• Guest Post

Ten Financial Objectives Everyone Should Have

Updated: May 21

It’s been said that money isn’t everything, but I wouldn’t disagree with the person who said it.


While it can be difficult not to get wrapped up in materialism or focus too much on financial goals, it’s important to have financial objectives if you don’t want to struggle when you retire, or find yourself in other precarious financial situations like bankruptcy and foreclosure.


Here are the top 10 financial objectives everyone should have—no matter what age they are!

Ten Financial Objectives Everyone Should Have

1. Make A Will

It’s sad, but more than half of Americans die without a will. This means their assets could be tied up in probate (the legal process for dealing with a deceased person’s estate) for years and would likely end up costing beneficiaries more than if there had been a proper plan.


Setting up a will doesn’t have to be expensive and it allows you to appoint someone as guardian for your children or appoint someone else to make decisions about final arrangements on your behalf.


A will also clarifies who gets what, which can save time and hassle after you pass away. A good attorney can draft one relatively quickly—and much less expensively than probate court.


2. Update Your Estate Planning Documents

Reviewing and updating your estate planning documents can help reduce estate taxes, provide for a smooth transition of assets after you pass away, or ensure your wishes are carried out as planned.


Your estate planning documents also don’t just affect you – they also can have an impact on your family. Every adult should have an up-to-date will to designate who inherits their property and other assets when they die.


It is also important to update your beneficiary designations so that assets pass to named beneficiaries rather than through probate court when you die.


This includes accounts such as retirement plans, life insurance policies, annuities, pension plans and even vacation timeshares. It also includes bank accounts where you designate someone as a joint owner.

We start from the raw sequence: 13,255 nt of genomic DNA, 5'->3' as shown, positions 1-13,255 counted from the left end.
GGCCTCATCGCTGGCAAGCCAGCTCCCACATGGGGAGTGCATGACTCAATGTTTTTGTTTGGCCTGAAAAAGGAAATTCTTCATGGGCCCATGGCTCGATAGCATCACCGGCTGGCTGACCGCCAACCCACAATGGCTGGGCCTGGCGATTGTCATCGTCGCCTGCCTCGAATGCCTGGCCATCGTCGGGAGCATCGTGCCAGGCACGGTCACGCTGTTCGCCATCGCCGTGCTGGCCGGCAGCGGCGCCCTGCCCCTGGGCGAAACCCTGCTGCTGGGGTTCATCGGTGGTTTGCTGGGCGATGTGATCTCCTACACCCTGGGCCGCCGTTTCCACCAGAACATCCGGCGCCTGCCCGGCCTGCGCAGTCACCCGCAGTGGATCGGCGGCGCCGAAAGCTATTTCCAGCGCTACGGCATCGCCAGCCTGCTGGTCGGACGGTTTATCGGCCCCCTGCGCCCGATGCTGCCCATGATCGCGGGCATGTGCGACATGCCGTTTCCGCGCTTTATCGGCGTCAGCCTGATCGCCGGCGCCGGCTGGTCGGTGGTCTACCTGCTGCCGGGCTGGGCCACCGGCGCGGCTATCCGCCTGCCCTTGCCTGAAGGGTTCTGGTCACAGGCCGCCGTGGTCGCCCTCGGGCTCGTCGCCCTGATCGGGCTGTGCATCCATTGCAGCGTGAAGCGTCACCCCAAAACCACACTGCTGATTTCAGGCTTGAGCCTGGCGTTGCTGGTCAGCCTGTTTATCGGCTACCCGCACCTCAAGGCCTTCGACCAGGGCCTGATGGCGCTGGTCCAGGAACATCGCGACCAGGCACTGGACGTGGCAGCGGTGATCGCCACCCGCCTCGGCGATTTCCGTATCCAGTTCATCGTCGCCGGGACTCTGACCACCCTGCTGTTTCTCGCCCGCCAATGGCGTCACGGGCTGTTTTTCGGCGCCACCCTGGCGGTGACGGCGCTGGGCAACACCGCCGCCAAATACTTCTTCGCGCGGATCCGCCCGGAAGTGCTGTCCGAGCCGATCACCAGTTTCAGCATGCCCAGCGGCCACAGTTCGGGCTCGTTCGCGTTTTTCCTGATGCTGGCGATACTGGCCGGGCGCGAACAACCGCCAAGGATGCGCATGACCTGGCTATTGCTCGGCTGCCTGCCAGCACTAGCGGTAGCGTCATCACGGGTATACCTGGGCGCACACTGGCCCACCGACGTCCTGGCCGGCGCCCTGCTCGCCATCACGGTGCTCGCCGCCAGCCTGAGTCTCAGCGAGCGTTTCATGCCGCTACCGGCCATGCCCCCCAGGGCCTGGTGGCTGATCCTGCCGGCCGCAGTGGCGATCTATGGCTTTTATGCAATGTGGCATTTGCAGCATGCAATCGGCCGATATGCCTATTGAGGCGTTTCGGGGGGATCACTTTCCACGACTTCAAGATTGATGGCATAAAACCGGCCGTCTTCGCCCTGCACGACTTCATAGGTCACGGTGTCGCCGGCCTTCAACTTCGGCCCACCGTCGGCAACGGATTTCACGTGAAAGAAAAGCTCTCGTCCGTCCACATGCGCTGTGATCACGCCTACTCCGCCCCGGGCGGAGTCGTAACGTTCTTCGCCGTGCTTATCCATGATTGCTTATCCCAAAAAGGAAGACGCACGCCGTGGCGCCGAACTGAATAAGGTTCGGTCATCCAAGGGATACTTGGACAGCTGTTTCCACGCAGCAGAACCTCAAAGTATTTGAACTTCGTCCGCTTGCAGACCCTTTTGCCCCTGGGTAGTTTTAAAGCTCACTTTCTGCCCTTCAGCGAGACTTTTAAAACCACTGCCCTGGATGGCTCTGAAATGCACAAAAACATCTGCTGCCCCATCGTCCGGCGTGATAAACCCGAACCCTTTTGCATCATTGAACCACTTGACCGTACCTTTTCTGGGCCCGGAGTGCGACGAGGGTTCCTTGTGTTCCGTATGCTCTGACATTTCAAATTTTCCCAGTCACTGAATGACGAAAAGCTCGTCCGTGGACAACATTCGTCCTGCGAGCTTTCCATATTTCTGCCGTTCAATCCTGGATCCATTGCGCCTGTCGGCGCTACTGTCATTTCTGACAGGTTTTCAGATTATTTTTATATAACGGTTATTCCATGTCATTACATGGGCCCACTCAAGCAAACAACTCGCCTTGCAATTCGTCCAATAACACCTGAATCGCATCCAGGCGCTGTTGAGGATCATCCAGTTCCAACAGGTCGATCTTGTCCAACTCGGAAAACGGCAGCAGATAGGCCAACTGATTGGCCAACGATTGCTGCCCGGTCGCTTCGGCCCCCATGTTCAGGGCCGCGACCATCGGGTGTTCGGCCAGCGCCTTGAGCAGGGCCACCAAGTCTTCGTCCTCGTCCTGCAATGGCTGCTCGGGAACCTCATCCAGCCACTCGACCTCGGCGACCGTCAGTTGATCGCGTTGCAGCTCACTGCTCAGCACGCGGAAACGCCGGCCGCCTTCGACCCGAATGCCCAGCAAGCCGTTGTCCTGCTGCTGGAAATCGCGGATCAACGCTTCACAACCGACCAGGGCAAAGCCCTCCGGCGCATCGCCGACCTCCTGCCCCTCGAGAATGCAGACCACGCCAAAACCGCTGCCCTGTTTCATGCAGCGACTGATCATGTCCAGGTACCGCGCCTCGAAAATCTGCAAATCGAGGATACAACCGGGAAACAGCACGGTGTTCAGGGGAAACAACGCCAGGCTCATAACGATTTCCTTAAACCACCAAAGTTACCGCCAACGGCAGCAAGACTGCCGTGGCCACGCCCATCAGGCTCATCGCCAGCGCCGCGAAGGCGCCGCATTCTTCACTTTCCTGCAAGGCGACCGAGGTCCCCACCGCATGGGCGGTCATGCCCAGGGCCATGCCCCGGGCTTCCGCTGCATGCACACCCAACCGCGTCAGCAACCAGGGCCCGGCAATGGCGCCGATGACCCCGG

3. Start an Emergency Fund

Emergencies are a fact of life, but that doesn’t mean you have to let them derail your financial goals. Whether it’s a job loss, unexpected medical bills or some other roadblock, an emergency fund will help you quickly get back on track.


The general rule is to have at least three months of expenses saved up in case of a crisis. In addition to helping you weather emergencies with ease, a well-stocked emergency fund also lowers your overall level of debt and improves your credit score by reducing debt-to-income ratios.

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4. Get Good Health Insurance

Health insurance is a must. It’s extremely difficult to build wealth while spending money on medical expenses—especially if you don’t have a plan in place to cover them.


If your company offers coverage, enroll in it immediately and sign up for a high-deductible plan with low premiums.


In addition, you may want to purchase dental and vision insurance if your plan doesn’t offer it. If you decide that you don’t want coverage through work, consider purchasing a health-insurance policy directly from an insurer, such as Anthem Blue Cross or Blue Shield of California.


Health care plans purchased on an individual basis are cheaper than employer-sponsored plans.


5. Create a Safety Net for Yourself and Your Family

If something were to happen to you, your family could fall apart. For example, if you got laid off and couldn’t find a new job quickly, you might be unable to pay your bills.